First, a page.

# LSAT Prep Concepts: Logical Fallacies - Equivocation

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Dear LSAT Prep students, as you continue with your LSAT prep, you will face many kinds of logical fallacies. Eventually, I hope to cover them all with you so that you will be able to recognize each one on the exam. Today we will go over the fallacy of equivocation.

What is an equivocation? An equivocation is the use of ambiguous terms—especially in order to mislead or hedge. In the LSAT prep world, an equivocation is a flaw created by the double meaning of a word. Let’s look at an example:

A piece of paper is light. What is light cannot be dark. Therefore, a piece of paper cannot be dark.

The word “light” is first used in this example as the opposite of “heavy.” Then it is used as a synonym for “bright.” Thus, we have an equivocal language flaw because we are faced with two words masquerading as one. A piece of paper is not heavy, but it can still be dark.

We can find a similar flaw in the following example using the word “man.”

Women do not need to fear that bear, since we know that it is a man-eating bear.

The speaker has clearly mistaken “man-eating bear,” i.e. a bear that eats humans, with a bear that only eats men, i.e. only humans that are male. But, as we all know, a human-gender differentiating bear does not exist. The man-eating bear eats all men, i.e. all members of the human species, male and female. Thus, an equivocation flaw has occurred with the word “man.”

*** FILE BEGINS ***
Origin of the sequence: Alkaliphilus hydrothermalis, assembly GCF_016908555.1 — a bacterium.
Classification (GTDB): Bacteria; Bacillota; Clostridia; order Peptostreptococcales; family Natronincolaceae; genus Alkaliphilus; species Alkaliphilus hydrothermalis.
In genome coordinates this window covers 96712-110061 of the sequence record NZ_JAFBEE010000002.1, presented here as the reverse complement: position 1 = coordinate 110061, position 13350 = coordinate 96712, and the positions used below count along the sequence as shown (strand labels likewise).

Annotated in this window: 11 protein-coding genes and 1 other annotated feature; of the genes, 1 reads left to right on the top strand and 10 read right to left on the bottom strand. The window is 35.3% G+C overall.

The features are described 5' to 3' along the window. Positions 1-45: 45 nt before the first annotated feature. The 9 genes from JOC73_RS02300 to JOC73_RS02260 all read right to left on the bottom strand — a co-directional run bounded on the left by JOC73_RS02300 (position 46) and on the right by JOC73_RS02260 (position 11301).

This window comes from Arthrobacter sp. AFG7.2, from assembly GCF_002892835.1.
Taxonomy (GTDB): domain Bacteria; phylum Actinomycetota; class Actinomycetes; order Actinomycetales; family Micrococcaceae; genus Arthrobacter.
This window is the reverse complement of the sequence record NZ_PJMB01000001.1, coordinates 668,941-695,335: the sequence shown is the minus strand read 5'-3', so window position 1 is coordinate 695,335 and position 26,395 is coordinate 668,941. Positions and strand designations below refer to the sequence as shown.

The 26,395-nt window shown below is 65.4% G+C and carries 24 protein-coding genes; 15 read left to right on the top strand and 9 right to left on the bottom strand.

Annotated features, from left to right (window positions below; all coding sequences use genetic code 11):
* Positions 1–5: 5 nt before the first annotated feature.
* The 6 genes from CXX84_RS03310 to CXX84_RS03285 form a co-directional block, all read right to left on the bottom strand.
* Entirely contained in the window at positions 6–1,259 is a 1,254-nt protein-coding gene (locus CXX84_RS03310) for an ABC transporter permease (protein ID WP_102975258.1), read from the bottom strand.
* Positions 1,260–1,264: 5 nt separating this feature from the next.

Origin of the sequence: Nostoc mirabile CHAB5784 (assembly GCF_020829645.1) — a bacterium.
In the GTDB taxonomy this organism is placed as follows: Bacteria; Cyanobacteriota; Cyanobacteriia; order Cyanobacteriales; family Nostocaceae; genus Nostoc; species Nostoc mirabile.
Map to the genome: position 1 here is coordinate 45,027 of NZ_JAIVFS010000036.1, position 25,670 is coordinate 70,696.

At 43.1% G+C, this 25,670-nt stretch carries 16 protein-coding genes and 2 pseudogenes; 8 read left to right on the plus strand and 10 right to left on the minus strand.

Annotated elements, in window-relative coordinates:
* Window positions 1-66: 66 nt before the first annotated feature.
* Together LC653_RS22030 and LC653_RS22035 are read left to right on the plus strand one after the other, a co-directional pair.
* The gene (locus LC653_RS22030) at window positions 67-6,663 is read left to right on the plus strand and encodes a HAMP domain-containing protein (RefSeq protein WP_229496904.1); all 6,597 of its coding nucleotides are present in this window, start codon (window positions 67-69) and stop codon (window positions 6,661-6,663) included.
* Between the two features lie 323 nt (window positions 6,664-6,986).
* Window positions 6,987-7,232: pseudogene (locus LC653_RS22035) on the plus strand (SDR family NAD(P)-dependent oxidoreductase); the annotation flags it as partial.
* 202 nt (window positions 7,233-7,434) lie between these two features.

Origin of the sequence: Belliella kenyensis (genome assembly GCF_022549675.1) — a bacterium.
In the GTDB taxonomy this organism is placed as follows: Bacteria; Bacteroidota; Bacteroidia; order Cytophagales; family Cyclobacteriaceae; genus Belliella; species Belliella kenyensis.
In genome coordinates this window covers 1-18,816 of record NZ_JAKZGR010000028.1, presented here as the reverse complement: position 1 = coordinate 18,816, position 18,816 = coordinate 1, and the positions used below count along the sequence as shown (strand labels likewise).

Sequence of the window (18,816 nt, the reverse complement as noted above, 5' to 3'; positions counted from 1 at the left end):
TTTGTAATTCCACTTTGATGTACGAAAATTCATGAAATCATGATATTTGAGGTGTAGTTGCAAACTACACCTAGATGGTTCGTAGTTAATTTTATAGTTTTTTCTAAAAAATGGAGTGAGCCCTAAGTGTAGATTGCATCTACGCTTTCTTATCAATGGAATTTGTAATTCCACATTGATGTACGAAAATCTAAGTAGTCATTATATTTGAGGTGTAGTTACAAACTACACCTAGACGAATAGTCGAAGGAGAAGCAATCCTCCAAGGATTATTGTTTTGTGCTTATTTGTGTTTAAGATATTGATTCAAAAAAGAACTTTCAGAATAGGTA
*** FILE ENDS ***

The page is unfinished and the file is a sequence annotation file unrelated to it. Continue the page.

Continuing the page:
Here’s one last example:

Nothing is better than being in love. A peanut butter and jelly sandwich is better than nothing. Therefore, a peanut butter and jelly sandwich is better than being in love.

The word “nothing” has been equivocated to convince you that a peanut butter and jelly sandwich is better than being in love. The word “nothing” is first used to prove that being in love has the highest value possible; there is no thing that has a higher value than being in love. The second instance of “nothing” is used to mean that having a peanut butter and jelly sandwich is better than not having a peanut butter and jelly sandwich. The second instance of “nothing” only describes the sandwich as having some value, whereas the first instance describes being in love as having the highest value. Therefore, the two instances of “nothing” do not mean the same thing.

When you encounter this flaw in the answer choices, ask yourself whether any of the words used in the stimulus are being used in two different ways. If so, you know you’re dealing with an equivocation flaw! Now onward in your LSAT prep and continue identifying the different logical fallacies that you happen upon.

Happy Studying!

Updated on Aug 18, 2016